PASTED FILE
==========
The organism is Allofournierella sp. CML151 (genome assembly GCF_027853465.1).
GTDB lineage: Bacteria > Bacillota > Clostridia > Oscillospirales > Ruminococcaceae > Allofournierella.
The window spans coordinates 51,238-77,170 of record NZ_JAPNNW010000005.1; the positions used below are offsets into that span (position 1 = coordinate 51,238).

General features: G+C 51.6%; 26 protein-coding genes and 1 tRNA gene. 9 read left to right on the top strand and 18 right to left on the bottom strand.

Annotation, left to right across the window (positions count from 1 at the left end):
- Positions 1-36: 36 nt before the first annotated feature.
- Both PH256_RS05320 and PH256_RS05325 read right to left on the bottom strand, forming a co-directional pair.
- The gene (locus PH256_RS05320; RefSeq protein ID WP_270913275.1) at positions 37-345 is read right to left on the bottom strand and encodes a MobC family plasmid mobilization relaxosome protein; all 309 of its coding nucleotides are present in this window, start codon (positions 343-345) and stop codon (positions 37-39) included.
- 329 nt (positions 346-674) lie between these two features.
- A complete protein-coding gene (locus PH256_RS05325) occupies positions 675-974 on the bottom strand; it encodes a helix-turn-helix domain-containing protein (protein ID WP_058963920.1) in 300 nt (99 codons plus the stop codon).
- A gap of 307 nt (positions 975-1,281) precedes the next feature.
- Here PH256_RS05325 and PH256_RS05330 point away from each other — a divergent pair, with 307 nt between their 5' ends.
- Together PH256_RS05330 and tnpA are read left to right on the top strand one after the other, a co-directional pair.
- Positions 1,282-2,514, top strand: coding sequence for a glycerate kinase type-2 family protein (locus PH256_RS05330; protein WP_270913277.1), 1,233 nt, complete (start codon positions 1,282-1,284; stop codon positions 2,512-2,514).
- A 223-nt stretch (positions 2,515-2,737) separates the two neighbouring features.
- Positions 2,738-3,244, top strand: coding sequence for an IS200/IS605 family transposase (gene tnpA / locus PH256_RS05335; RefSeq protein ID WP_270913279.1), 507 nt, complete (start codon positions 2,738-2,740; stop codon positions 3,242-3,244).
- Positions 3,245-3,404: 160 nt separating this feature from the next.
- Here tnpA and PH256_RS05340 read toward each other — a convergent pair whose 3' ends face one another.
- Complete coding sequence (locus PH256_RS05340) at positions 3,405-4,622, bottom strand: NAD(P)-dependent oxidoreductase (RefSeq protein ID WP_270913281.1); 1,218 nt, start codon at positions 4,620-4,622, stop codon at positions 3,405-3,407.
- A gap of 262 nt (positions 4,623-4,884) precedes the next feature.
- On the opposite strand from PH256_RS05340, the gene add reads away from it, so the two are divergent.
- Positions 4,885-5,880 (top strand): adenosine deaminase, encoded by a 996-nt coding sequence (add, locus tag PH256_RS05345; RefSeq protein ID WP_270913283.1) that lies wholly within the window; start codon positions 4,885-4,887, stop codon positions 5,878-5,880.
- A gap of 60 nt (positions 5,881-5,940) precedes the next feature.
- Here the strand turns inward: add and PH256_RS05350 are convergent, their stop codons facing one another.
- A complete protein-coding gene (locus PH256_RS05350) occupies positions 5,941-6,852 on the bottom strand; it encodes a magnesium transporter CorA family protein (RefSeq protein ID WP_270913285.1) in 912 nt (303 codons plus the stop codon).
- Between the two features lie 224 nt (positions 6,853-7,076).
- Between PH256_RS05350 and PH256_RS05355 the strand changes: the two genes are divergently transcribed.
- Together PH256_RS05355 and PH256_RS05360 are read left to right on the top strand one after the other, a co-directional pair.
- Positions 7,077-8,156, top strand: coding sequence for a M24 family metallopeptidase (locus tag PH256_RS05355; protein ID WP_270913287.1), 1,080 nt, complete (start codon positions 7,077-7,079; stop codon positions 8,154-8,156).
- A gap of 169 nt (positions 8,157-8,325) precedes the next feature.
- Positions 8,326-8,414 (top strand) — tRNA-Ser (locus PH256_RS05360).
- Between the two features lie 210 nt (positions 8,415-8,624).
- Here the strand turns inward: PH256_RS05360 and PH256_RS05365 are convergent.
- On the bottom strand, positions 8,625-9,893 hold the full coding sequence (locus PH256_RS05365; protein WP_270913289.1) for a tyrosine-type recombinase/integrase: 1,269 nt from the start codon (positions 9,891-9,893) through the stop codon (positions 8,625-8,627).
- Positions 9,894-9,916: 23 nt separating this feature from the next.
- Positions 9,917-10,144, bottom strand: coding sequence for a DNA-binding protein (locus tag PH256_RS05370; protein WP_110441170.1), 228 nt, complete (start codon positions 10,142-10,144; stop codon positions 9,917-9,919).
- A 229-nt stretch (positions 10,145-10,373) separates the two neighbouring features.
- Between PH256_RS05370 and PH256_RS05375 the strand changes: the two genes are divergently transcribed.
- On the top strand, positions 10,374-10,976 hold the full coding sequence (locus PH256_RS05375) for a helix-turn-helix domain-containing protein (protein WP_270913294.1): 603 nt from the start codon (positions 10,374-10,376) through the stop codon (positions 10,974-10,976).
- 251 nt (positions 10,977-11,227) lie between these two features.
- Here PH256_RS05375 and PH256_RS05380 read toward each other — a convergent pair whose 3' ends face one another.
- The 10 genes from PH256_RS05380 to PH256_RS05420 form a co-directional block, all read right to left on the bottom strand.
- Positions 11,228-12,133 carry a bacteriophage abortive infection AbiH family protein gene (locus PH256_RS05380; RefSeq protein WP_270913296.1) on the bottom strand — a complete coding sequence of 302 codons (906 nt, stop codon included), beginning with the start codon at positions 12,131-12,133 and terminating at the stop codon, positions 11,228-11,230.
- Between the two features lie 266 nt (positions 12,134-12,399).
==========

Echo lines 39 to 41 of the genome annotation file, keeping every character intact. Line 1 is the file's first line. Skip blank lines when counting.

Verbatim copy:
- On the top strand, positions 10,374-10,976 hold the full coding sequence (locus PH256_RS05375) for a helix-turn-helix domain-containing protein (protein WP_270913294.1): 603 nt from the start codon (positions 10,374-10,376) through the stop codon (positions 10,974-10,976).
- 251 nt (positions 10,977-11,227) lie between these two features.
- Here PH256_RS05375 and PH256_RS05380 read toward each other — a convergent pair whose 3' ends face one another.